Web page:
Mandelson pilots shop-and-vote experiment

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The Independent Online
PETER MANDELSON took the voting booth to the shopping aisles yesterday, with a visit to one of Britain's first polling stations to be set up in a supermarket.

The polling station, in a Tesco in Thornton Heath, south London, is the first of its kind in the capital, following earlier experiments in local elections on the south coast.

The Minster Without Portfolio said it was "a pioneering experiment" and said the idea could be extended across the country if it succeeds in boosting turnout for the 7 May council elections and referendum on a mayor for London. He was pleased by the reception given to the "shop and vote" scheme by customers he spoke to as he toured the store with the Croydon North MP, Malcolm Wicks.

But Mr Mandelson may have been less pleased with the way some of them planned to use their votes - with several plumping for his arch rival, Ken Livingstone.

Mary Elliott, 54, said: "I think I'll be voting for Ken, I've got a very soft spot for him. I told Mr Mandelson he wasn't socialist enough for me and said to our MP I voted for him because he's a socialist, and he joked that I'd better not tell Mr Mandelson that or I'd get him into trouble."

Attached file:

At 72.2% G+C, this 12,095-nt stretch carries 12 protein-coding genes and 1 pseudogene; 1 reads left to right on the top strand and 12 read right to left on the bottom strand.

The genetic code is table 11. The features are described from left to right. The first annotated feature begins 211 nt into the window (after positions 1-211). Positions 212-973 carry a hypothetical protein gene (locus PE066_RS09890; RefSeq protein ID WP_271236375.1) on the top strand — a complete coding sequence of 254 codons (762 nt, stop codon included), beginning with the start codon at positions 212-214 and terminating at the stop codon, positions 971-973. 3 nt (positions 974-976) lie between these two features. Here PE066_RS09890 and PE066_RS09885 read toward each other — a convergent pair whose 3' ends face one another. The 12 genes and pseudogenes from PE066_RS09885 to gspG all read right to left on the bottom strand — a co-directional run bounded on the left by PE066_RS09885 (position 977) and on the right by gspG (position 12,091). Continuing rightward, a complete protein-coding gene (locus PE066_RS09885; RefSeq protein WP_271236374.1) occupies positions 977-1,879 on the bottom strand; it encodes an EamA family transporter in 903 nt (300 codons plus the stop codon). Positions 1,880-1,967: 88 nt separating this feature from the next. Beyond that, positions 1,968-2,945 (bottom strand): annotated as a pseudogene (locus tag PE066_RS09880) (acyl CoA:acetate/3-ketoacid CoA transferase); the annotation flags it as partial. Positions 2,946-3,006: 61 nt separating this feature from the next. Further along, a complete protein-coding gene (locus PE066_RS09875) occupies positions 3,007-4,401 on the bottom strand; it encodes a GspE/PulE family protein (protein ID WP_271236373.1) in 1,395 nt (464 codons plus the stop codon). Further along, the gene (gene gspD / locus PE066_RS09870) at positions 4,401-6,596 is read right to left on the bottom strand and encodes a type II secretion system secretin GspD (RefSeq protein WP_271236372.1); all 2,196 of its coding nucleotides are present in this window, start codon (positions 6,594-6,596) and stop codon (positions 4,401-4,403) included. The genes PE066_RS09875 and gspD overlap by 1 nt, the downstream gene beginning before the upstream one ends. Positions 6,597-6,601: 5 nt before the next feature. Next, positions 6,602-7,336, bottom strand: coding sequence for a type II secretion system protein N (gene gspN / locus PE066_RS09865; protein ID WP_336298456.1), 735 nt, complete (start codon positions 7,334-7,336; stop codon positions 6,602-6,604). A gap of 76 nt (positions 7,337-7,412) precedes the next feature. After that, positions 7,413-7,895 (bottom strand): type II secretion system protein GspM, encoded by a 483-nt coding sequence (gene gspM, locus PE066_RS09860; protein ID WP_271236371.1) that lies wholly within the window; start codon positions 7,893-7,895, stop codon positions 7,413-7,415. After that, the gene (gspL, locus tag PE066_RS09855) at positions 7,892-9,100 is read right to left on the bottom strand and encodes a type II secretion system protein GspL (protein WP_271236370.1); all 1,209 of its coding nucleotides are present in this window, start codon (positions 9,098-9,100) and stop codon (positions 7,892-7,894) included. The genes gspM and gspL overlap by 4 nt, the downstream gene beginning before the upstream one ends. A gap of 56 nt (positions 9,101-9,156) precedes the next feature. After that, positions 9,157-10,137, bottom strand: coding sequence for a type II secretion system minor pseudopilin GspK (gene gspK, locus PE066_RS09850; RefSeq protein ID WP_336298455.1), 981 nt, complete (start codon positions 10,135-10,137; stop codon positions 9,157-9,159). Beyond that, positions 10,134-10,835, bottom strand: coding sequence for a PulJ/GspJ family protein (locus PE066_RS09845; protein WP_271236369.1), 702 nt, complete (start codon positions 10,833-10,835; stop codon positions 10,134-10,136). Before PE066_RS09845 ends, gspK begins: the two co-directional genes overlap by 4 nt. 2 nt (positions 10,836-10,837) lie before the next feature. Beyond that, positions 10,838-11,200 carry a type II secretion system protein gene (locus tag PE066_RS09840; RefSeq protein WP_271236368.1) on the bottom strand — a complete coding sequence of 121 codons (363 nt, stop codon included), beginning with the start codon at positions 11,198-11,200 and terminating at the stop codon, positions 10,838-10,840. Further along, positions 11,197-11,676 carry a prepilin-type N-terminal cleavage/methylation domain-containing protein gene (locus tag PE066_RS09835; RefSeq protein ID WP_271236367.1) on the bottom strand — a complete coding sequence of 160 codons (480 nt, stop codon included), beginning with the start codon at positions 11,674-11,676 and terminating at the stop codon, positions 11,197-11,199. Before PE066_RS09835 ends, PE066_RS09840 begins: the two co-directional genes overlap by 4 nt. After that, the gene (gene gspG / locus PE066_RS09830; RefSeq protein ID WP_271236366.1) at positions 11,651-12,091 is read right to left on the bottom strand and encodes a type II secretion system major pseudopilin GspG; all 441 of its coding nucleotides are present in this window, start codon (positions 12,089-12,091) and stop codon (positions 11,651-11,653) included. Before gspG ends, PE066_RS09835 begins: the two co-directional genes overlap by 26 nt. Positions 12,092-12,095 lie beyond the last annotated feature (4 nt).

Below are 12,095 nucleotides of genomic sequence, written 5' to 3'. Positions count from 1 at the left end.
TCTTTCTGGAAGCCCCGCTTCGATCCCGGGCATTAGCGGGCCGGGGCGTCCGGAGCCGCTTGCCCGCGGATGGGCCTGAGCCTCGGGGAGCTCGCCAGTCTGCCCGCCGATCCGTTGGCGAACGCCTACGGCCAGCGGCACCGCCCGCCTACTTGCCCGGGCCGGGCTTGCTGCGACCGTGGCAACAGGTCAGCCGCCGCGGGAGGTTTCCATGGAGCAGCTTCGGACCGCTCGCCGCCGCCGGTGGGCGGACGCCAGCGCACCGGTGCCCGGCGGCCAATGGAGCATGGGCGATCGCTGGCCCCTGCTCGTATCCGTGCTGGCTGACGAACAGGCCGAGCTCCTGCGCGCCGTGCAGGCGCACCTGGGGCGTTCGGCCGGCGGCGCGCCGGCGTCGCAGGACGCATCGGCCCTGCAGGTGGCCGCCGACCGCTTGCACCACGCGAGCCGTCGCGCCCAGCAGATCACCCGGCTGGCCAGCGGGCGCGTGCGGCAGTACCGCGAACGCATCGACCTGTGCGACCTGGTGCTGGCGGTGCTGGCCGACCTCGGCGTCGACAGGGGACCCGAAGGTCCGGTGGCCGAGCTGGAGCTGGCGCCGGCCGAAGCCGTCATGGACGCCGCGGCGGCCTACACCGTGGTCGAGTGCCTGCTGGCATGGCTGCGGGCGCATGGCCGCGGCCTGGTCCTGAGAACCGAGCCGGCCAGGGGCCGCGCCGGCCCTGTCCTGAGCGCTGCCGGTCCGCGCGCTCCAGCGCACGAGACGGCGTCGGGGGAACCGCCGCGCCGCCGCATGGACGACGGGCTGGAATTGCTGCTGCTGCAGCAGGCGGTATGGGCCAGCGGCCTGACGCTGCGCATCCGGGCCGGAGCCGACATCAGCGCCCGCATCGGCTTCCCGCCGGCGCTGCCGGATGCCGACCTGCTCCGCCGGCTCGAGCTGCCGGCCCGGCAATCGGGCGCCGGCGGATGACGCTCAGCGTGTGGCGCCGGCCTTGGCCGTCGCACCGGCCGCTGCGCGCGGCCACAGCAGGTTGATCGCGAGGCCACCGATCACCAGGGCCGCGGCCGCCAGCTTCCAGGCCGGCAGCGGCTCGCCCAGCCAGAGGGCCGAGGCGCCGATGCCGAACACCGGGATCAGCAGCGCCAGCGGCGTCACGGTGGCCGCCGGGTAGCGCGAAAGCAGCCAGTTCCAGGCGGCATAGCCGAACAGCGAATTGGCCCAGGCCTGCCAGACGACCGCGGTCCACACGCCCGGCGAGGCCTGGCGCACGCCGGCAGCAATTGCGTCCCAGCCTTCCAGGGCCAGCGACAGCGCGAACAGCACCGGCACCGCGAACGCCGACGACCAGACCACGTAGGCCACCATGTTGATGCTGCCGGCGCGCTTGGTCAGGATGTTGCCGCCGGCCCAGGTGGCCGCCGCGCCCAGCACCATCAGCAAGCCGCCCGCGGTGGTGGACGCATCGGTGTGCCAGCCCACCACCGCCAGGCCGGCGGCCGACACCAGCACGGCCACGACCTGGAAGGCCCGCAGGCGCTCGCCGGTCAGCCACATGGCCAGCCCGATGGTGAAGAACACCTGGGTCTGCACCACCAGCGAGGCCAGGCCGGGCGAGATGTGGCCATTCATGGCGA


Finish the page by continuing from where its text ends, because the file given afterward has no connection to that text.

Terry Streeter said: "I'd like to see Richard Branson for mayor, but I'd be surprised if he stands. If he doesn't, then Red Ken, though I don't suppose Mr Mandelson would be pleased to hear me say that."

Mr Mandelson avoided the question of whether the party leadership wants to keep Mr Livingstone off the ballot paper. He said: "The first thing people have got to do is vote to have a mayor at all. First things first."

Asked if the pilot project was not turning the election into a promotional opportunity for Tesco, Mr Mandelson said he would be happy to see other supermarket chains getting involved.

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